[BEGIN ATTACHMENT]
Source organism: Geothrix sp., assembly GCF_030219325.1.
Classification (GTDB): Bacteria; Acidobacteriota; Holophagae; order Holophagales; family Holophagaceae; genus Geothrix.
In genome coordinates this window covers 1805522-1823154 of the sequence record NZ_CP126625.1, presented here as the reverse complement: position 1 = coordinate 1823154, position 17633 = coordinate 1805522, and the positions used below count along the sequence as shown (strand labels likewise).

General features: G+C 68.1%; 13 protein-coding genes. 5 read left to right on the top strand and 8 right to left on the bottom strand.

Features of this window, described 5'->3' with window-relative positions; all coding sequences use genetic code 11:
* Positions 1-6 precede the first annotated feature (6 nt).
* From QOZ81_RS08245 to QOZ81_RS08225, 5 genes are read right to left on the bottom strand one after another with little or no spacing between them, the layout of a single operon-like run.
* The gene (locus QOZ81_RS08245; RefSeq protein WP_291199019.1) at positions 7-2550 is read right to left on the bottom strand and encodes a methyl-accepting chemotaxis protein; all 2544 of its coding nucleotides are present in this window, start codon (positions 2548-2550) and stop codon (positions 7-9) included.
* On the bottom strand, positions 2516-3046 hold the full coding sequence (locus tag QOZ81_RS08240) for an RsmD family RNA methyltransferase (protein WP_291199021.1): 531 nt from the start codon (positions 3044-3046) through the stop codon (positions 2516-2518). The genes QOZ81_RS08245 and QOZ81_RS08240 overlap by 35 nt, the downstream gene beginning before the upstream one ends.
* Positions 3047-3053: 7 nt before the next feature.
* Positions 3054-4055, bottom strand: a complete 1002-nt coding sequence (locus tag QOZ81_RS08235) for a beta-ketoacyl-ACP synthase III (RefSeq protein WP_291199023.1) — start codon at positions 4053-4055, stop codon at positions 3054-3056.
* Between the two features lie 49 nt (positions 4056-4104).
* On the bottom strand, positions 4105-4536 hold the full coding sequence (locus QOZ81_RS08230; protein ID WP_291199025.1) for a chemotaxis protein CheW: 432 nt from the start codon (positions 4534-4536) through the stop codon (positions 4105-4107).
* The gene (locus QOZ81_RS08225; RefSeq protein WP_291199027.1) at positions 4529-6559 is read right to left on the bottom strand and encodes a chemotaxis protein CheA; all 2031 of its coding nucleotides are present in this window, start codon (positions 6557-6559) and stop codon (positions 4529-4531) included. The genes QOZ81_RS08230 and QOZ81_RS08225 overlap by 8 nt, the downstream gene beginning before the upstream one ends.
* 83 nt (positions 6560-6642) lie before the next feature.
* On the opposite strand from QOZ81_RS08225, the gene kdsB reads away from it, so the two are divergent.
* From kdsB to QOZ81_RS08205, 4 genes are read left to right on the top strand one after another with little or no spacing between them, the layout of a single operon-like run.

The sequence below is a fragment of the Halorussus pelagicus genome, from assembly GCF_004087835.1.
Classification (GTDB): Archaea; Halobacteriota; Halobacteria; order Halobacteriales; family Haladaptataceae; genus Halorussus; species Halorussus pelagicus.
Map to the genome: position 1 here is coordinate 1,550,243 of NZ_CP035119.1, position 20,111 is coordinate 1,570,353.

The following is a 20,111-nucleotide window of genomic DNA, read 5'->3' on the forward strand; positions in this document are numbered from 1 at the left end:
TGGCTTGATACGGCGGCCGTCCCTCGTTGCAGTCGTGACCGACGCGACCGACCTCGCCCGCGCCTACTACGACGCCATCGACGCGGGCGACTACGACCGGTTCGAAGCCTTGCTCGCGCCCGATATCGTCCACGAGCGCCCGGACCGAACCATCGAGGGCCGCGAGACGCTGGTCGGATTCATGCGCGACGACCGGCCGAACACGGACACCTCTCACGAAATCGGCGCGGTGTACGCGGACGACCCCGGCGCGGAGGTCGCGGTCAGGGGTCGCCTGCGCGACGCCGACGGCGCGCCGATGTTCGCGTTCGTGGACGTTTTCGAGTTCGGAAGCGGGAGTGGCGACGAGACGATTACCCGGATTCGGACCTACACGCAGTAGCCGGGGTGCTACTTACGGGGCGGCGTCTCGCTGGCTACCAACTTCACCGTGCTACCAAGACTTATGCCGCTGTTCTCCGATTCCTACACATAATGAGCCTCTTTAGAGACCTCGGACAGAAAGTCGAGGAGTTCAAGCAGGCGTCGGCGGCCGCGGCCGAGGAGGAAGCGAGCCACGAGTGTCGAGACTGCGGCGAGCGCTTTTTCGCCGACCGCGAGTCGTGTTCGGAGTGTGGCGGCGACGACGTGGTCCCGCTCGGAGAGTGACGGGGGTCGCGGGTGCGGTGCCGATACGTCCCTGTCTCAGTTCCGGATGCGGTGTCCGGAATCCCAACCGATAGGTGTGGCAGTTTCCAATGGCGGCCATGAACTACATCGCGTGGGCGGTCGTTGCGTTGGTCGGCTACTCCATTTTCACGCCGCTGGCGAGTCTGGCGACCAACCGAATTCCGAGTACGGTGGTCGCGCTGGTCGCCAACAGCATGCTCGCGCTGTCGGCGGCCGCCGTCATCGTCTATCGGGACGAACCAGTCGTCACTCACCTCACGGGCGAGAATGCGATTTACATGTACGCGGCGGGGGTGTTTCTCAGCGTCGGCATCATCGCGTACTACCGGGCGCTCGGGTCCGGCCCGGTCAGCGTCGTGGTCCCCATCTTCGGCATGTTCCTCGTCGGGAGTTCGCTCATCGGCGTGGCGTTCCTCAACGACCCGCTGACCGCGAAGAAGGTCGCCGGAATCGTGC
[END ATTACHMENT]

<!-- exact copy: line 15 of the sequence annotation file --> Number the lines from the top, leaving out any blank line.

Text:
* 83 nt (positions 6560-6642) lie before the next feature.